Linking farmers to markets through valorisation of local resources:the case for intellectual property rights of indigenous resources
This is the scientific report from a research programme which explored the current lack of a suitable public system for protecting GIs in Southern Africa. In contrast to the European Union, the current South African legal framework only provides for the protection of GIs as collective and, in certain circumstances, as certification trademarks. The lack of a public system through which to valorize GIs was identified as excluding resource poor farmers (but also commercial larger scale farmers) from a potentially useful tool for improving their market access. The need for a public system of protection also emanates from the significance of the wild resources found in South Africa and Namibia, which are often the only source of income for resource poor communities and which is threatened by bio‐piracy. It thus appeared important to assess the merits of developing an institutional framework for protecting GIs in Southern Africa and to evaluate the needs for a sui generis legal system. Secondly, an analysis was done of the local dynamics based on specific agro‐food products. Two central questions were therefore addressed in this study: "How can local communities successfully protect their resources and differentiate their production through GIs?" and "What is the nature and extent of the required institutional and legal framework to achieve this objective?”.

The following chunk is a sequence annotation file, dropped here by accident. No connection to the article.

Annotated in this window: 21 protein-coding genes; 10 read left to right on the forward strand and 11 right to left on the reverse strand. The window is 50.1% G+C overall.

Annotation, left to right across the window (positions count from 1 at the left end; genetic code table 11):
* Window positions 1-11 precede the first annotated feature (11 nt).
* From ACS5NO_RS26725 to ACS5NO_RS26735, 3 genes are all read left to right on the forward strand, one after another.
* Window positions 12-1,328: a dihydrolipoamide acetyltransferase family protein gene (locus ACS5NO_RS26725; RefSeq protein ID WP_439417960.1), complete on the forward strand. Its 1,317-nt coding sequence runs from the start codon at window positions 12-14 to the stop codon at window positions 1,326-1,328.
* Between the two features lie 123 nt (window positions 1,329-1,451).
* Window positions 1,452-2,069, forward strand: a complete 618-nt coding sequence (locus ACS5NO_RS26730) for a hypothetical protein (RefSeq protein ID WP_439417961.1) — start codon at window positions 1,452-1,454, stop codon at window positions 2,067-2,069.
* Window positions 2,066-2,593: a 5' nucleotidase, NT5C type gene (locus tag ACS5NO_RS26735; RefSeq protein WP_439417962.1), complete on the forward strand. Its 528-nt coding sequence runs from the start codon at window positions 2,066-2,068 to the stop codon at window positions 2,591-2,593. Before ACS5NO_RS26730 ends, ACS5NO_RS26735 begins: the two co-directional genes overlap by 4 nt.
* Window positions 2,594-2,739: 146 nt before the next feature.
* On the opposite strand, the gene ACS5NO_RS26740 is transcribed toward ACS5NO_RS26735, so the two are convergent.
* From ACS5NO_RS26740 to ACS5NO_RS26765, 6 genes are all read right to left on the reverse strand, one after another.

|Date of creation:||Apr 2011|
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